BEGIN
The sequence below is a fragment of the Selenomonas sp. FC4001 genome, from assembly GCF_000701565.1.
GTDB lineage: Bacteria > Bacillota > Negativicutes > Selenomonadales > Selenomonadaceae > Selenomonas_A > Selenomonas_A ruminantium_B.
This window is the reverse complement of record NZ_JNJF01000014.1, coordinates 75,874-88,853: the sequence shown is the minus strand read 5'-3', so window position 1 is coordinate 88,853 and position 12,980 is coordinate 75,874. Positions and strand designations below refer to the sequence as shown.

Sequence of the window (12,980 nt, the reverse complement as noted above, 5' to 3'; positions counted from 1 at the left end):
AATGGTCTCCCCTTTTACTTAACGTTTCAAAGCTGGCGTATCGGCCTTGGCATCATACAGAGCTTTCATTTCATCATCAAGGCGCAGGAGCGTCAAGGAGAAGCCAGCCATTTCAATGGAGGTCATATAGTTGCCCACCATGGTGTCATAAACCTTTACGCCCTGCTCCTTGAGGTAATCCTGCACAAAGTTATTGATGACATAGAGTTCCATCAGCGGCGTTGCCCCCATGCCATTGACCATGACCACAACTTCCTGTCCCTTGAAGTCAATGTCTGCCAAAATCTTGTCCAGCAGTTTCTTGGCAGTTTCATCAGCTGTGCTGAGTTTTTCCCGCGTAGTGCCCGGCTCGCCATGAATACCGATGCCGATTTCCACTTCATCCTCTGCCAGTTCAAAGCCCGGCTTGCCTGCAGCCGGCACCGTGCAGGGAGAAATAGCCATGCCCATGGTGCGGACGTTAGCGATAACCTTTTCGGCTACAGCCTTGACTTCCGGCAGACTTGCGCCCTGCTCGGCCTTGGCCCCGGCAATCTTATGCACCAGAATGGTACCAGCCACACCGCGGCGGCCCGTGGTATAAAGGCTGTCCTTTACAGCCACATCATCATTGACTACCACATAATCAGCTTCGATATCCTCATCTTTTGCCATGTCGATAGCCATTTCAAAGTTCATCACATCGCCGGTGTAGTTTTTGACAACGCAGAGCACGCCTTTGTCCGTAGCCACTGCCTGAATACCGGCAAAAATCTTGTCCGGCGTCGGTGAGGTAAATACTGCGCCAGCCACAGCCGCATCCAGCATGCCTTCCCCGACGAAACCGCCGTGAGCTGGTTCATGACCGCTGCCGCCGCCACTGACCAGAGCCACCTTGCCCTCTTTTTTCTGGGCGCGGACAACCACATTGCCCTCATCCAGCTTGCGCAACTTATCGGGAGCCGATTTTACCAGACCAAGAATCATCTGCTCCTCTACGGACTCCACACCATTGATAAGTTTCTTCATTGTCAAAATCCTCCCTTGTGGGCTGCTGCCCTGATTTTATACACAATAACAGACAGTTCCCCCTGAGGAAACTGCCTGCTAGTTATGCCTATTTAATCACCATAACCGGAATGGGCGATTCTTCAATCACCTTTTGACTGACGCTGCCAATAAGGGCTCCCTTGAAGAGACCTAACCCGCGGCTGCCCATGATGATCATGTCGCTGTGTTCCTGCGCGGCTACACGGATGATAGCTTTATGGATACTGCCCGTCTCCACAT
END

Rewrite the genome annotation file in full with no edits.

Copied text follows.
The sequence below is a fragment of the Selenomonas sp. FC4001 genome, from assembly GCF_000701565.1.
GTDB lineage: Bacteria > Bacillota > Negativicutes > Selenomonadales > Selenomonadaceae > Selenomonas_A > Selenomonas_A ruminantium_B.
This window is the reverse complement of record NZ_JNJF01000014.1, coordinates 75,874-88,853: the sequence shown is the minus strand read 5'-3', so window position 1 is coordinate 88,853 and position 12,980 is coordinate 75,874. Positions and strand designations below refer to the sequence as shown.

Sequence of the window (12,980 nt, the reverse complement as noted above, 5' to 3'; positions counted from 1 at the left end):
AATGGTCTCCCCTTTTACTTAACGTTTCAAAGCTGGCGTATCGGCCTTGGCATCATACAGAGCTTTCATTTCATCATCAAGGCGCAGGAGCGTCAAGGAGAAGCCAGCCATTTCAATGGAGGTCATATAGTTGCCCACCATGGTGTCATAAACCTTTACGCCCTGCTCCTTGAGGTAATCCTGCACAAAGTTATTGATGACATAGAGTTCCATCAGCGGCGTTGCCCCCATGCCATTGACCATGACCACAACTTCCTGTCCCTTGAAGTCAATGTCTGCCAAAATCTTGTCCAGCAGTTTCTTGGCAGTTTCATCAGCTGTGCTGAGTTTTTCCCGCGTAGTGCCCGGCTCGCCATGAATACCGATGCCGATTTCCACTTCATCCTCTGCCAGTTCAAAGCCCGGCTTGCCTGCAGCCGGCACCGTGCAGGGAGAAATAGCCATGCCCATGGTGCGGACGTTAGCGATAACCTTTTCGGCTACAGCCTTGACTTCCGGCAGACTTGCGCCCTGCTCGGCCTTGGCCCCGGCAATCTTATGCACCAGAATGGTACCAGCCACACCGCGGCGGCCCGTGGTATAAAGGCTGTCCTTTACAGCCACATCATCATTGACTACCACATAATCAGCTTCGATATCCTCATCTTTTGCCATGTCGATAGCCATTTCAAAGTTCATCACATCGCCGGTGTAGTTTTTGACAACGCAGAGCACGCCTTTGTCCGTAGCCACTGCCTGAATACCGGCAAAAATCTTGTCCGGCGTCGGTGAGGTAAATACTGCGCCAGCCACAGCCGCATCCAGCATGCCTTCCCCGACGAAACCGCCGTGAGCTGGTTCATGACCGCTGCCGCCGCCACTGACCAGAGCCACCTTGCCCTCTTTTTTCTGGGCGCGGACAACCACATTGCCCTCATCCAGCTTGCGCAACTTATCGGGAGCCGATTTTACCAGACCAAGAATCATCTGCTCCTCTACGGACTCCACACCATTGATAAGTTTCTTCATTGTCAAAATCCTCCCTTGTGGGCTGCTGCCCTGATTTTATACACAATAACAGACAGTTCCCCCTGAGGAAACTGCCTGCTAGTTATGCCTATTTAATCACCATAACCGGAATGGGCGATTCTTCAATCACCTTTTGACTGACGCTGCCAATAAGGGCTCCCTTGAAGAGACCTAACCCGCGGCTGCCCATGATGATCATGTCGCTGTGTTCCTGCGCGGCTACACGGATGATAGCTTTATGGATACTGCCCGTCTCCACAT